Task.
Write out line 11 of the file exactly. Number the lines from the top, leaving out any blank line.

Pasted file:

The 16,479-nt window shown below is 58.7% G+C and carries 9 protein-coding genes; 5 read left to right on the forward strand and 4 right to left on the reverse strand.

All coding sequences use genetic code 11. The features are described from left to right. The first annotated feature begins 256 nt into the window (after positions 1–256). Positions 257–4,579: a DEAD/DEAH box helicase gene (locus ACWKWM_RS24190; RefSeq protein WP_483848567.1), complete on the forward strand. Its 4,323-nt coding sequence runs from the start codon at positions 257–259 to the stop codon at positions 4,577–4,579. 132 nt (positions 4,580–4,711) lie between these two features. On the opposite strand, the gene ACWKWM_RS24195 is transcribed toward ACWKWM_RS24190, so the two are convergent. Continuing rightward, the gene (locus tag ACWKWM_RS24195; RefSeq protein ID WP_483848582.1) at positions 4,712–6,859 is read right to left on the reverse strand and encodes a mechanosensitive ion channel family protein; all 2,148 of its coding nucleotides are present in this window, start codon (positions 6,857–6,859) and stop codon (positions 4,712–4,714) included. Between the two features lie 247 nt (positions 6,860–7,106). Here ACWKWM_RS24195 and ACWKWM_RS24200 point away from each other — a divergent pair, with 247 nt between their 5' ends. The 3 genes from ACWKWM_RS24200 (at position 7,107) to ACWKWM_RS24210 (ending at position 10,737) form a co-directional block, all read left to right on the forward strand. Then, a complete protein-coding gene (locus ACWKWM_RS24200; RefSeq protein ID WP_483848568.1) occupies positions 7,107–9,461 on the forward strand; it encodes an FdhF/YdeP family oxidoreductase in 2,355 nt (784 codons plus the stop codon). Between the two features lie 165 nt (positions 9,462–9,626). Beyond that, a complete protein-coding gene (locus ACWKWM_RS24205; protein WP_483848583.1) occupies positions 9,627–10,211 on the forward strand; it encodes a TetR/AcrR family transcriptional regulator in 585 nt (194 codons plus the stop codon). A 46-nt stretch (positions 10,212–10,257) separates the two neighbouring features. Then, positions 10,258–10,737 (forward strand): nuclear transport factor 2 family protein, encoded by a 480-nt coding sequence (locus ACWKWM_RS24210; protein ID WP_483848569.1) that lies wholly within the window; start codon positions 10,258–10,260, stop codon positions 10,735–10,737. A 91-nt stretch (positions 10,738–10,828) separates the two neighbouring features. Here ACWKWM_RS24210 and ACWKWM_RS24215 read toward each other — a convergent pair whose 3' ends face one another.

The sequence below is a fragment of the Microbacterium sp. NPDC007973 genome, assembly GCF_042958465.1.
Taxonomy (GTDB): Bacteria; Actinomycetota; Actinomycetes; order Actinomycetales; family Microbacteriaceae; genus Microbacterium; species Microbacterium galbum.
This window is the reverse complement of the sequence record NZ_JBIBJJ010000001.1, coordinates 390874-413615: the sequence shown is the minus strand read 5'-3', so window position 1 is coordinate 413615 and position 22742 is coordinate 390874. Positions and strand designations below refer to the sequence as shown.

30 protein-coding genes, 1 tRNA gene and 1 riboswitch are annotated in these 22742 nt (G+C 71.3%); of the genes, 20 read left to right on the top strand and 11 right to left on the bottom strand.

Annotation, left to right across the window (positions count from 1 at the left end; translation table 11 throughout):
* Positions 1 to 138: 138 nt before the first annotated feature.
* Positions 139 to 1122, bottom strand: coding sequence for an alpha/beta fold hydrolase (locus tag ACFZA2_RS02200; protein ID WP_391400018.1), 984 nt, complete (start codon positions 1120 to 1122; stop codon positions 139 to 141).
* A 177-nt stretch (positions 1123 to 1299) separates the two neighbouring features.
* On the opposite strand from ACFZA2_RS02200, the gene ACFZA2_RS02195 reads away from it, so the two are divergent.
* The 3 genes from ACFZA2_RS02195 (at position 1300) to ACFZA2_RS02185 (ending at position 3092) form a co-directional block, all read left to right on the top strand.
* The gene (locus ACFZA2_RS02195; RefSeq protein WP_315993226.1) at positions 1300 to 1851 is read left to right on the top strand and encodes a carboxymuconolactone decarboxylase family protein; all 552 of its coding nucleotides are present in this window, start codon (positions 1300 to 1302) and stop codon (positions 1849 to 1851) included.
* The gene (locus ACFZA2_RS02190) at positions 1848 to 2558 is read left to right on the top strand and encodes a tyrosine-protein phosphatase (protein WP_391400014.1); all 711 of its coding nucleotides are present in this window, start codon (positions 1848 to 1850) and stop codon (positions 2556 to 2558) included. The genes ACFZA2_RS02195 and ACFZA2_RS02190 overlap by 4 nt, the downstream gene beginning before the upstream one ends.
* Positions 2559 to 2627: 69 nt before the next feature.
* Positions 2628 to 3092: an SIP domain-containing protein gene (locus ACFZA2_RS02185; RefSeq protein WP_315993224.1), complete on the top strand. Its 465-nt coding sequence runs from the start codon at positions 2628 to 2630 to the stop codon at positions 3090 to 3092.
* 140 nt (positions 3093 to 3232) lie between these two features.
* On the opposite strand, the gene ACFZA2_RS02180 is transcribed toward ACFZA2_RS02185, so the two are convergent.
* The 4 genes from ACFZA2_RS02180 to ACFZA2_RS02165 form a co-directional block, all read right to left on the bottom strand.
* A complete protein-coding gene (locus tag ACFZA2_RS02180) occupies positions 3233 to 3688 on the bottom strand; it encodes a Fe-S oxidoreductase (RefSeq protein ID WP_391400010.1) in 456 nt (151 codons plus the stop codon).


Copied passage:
* On the opposite strand from ACFZA2_RS02200, the gene ACFZA2_RS02195 reads away from it, so the two are divergent.